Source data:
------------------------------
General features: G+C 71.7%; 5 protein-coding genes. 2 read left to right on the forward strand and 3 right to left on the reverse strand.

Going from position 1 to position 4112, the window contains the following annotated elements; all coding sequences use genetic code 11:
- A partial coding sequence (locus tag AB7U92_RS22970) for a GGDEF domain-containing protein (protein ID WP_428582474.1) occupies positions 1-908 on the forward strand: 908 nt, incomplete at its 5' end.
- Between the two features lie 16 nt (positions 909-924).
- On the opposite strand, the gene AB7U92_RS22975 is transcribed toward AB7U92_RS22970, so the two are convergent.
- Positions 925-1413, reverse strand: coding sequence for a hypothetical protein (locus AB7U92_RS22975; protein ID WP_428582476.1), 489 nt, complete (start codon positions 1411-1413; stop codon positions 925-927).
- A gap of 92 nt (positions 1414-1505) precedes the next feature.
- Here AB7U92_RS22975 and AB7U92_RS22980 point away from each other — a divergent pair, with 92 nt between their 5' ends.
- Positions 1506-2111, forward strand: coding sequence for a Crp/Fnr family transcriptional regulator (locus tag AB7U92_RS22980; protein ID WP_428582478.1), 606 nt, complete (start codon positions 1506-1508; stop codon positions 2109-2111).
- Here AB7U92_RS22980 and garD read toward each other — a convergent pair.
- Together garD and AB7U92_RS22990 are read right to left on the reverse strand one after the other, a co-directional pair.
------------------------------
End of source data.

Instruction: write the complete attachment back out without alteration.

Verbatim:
General features: G+C 71.7%; 5 protein-coding genes. 2 read left to right on the forward strand and 3 right to left on the reverse strand.

Going from position 1 to position 4112, the window contains the following annotated elements; all coding sequences use genetic code 11:
- A partial coding sequence (locus tag AB7U92_RS22970) for a GGDEF domain-containing protein (protein ID WP_428582474.1) occupies positions 1-908 on the forward strand: 908 nt, incomplete at its 5' end.
- Between the two features lie 16 nt (positions 909-924).
- On the opposite strand, the gene AB7U92_RS22975 is transcribed toward AB7U92_RS22970, so the two are convergent.
- Positions 925-1413, reverse strand: coding sequence for a hypothetical protein (locus AB7U92_RS22975; protein ID WP_428582476.1), 489 nt, complete (start codon positions 1411-1413; stop codon positions 925-927).
- A gap of 92 nt (positions 1414-1505) precedes the next feature.
- Here AB7U92_RS22975 and AB7U92_RS22980 point away from each other — a divergent pair, with 92 nt between their 5' ends.
- Positions 1506-2111, forward strand: coding sequence for a Crp/Fnr family transcriptional regulator (locus tag AB7U92_RS22980; protein ID WP_428582478.1), 606 nt, complete (start codon positions 1506-1508; stop codon positions 2109-2111).
- Here AB7U92_RS22980 and garD read toward each other — a convergent pair.
- Together garD and AB7U92_RS22990 are read right to left on the reverse strand one after the other, a co-directional pair.